Saturday, January 25, 2014

For every dollar of monetary stimulus, there has to be a dollar of fiscal stimulus, in the long term.

And that statement is not really an opinion. It’s not even really economics. The statement really derives from simple maths and the basic nature of deficits and national debts. Put another way, the statement derives from the book-keeping entries done by governments and central banks.

Moreover, that simple bit of maths supports the idea put by advocates of Modern Monetary Theory, Positive Money and others, namely that monetary and fiscal policy should be combined. That is, come a recession, government and central bank should simply create new money and spend it, and/or cut taxes.

Anyway, the “simple maths / book-keeping” point is as follows, and we’ll start with a simplifying assumption namely that there is no growth and no inflation. Plus we’ll assume that everything else, long term, is equal. In particular we’ll assume that long term, the amount of monetary base and national debt that the private sector wants to hold is constant (though that and other factors may vary over the short term, causing the occasional recession or boom).

Monetary stimulus consists of the central bank printing money and buying assets (normally government debt). The objective may be to lower interest rates, but not necessarily: certainly market monetarists support monetary policy while opposing the deliberate manipulation of interest rates, far as I can see – something I agree with.

Now that monetary stimulus will deal with the recession (unless there’s some fatal flaw in monetary stimulus which I haven’t spotted). Likewise, government could implement fiscal stimulus and that too would deal with the recession (again, assuming there isn't some fatal flaw in fiscal stimulus). But in both cases, the stimulus will be reversed when the recession is over: for example in the case of monetary stimulus, the assets bought by the government sector (i.e. government + central bank) will be sold back to the private sector. (Incidentally, very much that sort of thing may occur in connection with the large quantity of assets bought by central banks as part of QE: that is, QE may eventually be reversed).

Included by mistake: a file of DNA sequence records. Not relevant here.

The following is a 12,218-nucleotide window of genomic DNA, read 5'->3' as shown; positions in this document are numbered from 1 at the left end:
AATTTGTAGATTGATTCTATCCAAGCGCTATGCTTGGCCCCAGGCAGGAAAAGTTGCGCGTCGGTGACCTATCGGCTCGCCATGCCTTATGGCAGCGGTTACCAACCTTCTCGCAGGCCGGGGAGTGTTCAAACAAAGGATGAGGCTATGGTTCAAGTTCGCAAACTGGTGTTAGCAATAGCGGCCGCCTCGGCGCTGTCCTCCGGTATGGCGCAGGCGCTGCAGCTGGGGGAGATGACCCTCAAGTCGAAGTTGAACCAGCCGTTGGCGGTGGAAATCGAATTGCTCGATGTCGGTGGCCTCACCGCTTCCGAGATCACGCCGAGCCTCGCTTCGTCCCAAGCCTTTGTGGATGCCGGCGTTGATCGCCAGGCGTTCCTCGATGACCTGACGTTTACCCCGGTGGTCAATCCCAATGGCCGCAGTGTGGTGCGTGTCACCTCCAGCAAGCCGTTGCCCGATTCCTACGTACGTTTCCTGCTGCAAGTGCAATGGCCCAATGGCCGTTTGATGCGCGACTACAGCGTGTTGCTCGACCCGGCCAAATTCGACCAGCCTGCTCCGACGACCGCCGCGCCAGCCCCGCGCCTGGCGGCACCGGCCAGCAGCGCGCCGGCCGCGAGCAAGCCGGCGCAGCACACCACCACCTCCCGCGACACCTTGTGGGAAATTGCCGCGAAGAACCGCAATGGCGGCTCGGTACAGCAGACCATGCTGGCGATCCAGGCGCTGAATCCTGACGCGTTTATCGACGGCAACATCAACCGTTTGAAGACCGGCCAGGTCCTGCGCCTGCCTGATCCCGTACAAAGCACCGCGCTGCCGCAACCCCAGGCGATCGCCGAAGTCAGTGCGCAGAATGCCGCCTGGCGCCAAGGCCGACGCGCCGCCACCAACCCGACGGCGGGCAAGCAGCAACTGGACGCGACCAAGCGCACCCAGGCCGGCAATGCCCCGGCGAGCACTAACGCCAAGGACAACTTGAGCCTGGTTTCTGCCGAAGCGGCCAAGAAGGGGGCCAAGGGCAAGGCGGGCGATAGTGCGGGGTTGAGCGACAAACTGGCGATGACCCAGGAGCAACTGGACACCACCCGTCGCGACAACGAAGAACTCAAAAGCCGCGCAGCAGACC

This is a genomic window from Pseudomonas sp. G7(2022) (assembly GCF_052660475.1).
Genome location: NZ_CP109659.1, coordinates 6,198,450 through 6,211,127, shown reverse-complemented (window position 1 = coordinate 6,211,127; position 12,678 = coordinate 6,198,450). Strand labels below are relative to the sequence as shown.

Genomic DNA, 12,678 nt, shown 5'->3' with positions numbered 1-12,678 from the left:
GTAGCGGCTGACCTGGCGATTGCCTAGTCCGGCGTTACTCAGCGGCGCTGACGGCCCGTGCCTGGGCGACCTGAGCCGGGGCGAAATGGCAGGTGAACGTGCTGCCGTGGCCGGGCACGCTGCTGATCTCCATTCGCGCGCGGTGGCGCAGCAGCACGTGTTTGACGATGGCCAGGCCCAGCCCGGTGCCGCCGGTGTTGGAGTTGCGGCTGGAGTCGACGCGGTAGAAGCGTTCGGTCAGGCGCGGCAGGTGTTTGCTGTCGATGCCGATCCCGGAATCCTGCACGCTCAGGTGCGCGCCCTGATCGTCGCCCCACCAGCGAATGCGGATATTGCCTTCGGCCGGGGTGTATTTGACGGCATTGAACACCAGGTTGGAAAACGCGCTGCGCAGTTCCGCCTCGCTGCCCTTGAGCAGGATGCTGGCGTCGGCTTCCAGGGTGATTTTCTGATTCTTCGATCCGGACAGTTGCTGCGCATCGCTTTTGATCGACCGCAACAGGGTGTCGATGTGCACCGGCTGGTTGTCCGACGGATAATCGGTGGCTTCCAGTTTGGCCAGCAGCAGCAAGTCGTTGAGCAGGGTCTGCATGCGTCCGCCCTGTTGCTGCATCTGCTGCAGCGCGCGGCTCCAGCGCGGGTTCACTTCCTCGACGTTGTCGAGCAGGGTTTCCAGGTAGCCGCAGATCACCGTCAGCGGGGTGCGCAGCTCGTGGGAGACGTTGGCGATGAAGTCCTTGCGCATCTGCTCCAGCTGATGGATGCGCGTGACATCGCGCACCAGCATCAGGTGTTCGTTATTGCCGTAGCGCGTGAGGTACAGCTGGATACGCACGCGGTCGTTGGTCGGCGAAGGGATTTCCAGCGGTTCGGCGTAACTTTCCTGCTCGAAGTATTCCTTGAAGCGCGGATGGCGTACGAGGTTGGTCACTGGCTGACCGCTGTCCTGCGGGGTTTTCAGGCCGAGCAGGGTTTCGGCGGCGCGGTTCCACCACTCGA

To summarise so far, given no growth and no inflation, monetary and fiscal stimulus will always be reversed eventually. I.e. in that scenario, “for every dollar of monetary stimulus, there is a dollar of fiscal stimulus.” And the amount of that stimulus, long term, is zero.

A growth and inflation scenario.

Now let’s be more realistic and assume an economy that experiences both real growth and inflation.

In that scenario, the real value of national debt and monetary base will be constantly eaten way by inflation. And assuming the debt and base are to remain constant relative to GDP in the very long term (which they actually do, more or less), then both debt and base will have to be “topped up”. But they can only be topped up by having the government sector create and distribute base money and debt to the private sector, and that process is called a “deficit”, or “fiscal stimulus” to give it another name.

Moreover, given real growth, the base and debt will shrink relative to real GDP even if there is no inflation. So the COMBINATION of inflation and real growth make a fair amount of deficit absolutely inevitable, assuming the ratio (debt plus base) / real GDP is to remain about constant in the long term.

Indeed, in the long term, you could say there is no such thing as fiscal stimulus in the sense that all that so called stimulus does is to prevent a decline in the (debt + base) / real GDP ratio.

Monetary stimulus.

The fact that a fair amount of fiscal so called “stimulus” is inevitable give inflation and real growth, does not of itself prove that in the long term, monetary stimulus has to equal fiscal stimulus, dollar for dollar. So let’s assume the government sector implements monetary stimulus alone and see what happens.

The central bank prints money and buys assets. The money printing is OK in that it keeps the monetary base to real GDP ratio constant in the long term. But there’s a problem: assets have been transferred from the private to the government sector. Well that process can’t go on for ever! Indeed, assuming the ratio of total assets held by the private and government sectors are to remain constant in the long term, the private sector has to able to buy back those assets at some stage. Now it can only do that if the government sector distributes money to the private sector so as to enable to the latter to do that. And that “distribution” equals fiscal deficit.

And note that the private sector cannot do that with commercial bank created money: the government sector doesn’t accept commercial bank money in final settlement of debts or final settlement of any transaction. That is, the government sector only accepts central bank money, or base money to give it another name.

Conclusion: in the long term, monetary stimulus has to be equal to fiscal stimulus dollar for dollar.


P.S. (26th Jan 2014). I suggested above that employing monetary stimulus without any (or enough) fiscal stimulus leads to the government sector buying up a large or an excessive amount of private sector assets. That point is nicely illustrated by the unprecedented amount of public debt that has been bought by central banks over the last two or three years under the guise of quantitative easing.

That “QE” point does not of itself prove there is anything wrong with QE (not that I’m a QE fan). It simply illustrates the basic point in the above article, namely that monetary stimulus unaccompanied by an equal amount of fiscal stimulus leads to the government sector buying up private sector assets.

No comments:

Post a Comment